Applied Kinesiology


Applied Kinesiology involves the practitioner performing a series of manual muscle tests on the patient. The practitioner is focussing on how the muscle responds when it is challenged, which helps them to decide where to apply treatment based on the theory that this can provide information about imbalances and stresses in the body. The treatment applied in the chiropractic setting is most likely to be an adjustment (manipulation) or soft tissue work. A process of muscle monitoring (biofeedback) will then be followed by retesting the muscles after an intervention has been applied to look for any changes.

At Haslemere Chiropractic Clinic, Fiona Ellis is our chiropractor who is trained in a form of Applied Kinesiology called Afferentology. Fiona uses Afferentology as a key tool in her practice. As part of a New Patient Consultation, Fiona starts with a full muscle testing assessment, in addition to the neurological and orthopaedic testing that would be performed by all chiropractors. If any muscles respond differently to what might be expected, for example by the quality of their response or their strength, Fiona uses this information to identify areas of interest. The results of her muscle testing assessment will be part of her decision making when considering how best to address the patient’s issues.


Kinesiology is defined by the Cambridge dictionary as “the science of body movement”, derived from the Greek word for movement, 'kinesis'. The technique of Applied Kinesiology was developed by a chiropractor, George Goodheart, in 1964 to incorporate the understanding of muscle function with how the practitioner might use this information to help guide their interventions.

Muscles are the anatomical tool for creating movement in the body, so have an important role to play when considering musculoskeletal well-being. They are essential for protecting our bodies from injury and allowing normal movement. If they aren’t functioning properly, for example they are weak or slow to respond to what is happening in the joints that they move, this can make us more vulnerable to injury. Overactive muscles can also be problematic, and can lead to aches and cramping. It therefore makes sense for any musculoskeletal practitioner to be interested in how the muscles are performing.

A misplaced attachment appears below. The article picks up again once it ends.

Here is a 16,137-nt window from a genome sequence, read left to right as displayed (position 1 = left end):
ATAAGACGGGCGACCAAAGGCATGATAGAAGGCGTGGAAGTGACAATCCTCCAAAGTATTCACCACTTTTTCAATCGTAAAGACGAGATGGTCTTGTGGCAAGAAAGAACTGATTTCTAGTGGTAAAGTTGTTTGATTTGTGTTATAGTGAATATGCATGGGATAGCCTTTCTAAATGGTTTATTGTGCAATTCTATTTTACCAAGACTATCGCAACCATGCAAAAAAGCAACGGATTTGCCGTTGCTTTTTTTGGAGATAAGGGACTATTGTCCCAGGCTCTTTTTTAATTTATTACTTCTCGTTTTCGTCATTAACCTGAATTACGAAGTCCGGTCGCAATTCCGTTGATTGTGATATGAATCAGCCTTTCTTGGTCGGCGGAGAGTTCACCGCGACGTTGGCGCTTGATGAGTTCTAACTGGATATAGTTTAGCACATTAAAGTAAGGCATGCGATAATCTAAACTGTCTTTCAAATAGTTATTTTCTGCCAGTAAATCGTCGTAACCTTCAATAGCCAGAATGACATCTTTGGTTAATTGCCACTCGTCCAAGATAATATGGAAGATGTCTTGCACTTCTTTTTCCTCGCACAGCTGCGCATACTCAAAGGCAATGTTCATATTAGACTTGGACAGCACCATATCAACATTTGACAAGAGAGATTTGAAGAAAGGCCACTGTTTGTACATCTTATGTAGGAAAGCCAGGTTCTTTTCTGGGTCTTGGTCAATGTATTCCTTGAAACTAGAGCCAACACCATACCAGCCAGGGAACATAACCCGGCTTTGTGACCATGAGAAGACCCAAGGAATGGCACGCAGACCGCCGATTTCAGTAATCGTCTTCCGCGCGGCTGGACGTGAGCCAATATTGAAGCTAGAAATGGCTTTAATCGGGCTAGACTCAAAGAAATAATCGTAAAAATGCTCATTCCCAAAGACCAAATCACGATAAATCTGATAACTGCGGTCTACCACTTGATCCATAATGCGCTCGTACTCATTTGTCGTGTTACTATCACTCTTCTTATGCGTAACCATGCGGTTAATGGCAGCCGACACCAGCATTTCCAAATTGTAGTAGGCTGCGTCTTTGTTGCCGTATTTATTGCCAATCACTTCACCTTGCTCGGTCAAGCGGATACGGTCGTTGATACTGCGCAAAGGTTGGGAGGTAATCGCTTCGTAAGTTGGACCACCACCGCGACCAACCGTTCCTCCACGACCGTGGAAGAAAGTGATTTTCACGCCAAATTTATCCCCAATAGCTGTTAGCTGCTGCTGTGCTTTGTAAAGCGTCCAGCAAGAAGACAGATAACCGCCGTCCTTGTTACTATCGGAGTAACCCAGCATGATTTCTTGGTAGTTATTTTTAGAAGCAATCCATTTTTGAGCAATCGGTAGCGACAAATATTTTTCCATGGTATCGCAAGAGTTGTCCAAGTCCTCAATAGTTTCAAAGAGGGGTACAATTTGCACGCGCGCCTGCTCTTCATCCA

Applied Kinesiology 1

Muscle activity is regulated by our nervous system. There is a loop of activity whereby the muscles send messages to the spinal cord and brain with information about what they are doing via the sensory neurones; the brain and spinal cord process this incoming information and send signals back to the muscles to control them. Sensory neurons within muscles provide most of the sensory input that we need for body position sense, co-ordination, movement and strength. For this information loop to work properly, the brain and spinal cord need to receive appropriate nerve messages from the sensory neurons in the muscles.

Manual muscle testing, that is a feature of Applied Kinesiology, is used as a tool to help determine where nerve messages may be interrupted by assessing how a muscle responds when it is challenged.

If you are interested in finding out more about Applied Kinesiology/Afferentology, call Reception on 01428 642778 to book a Free Chat Session with Fiona Ellis. If you are specifically looking for a practitioner who uses Applied Kinesiology, make sure that you book your Initial Consultation with Fiona.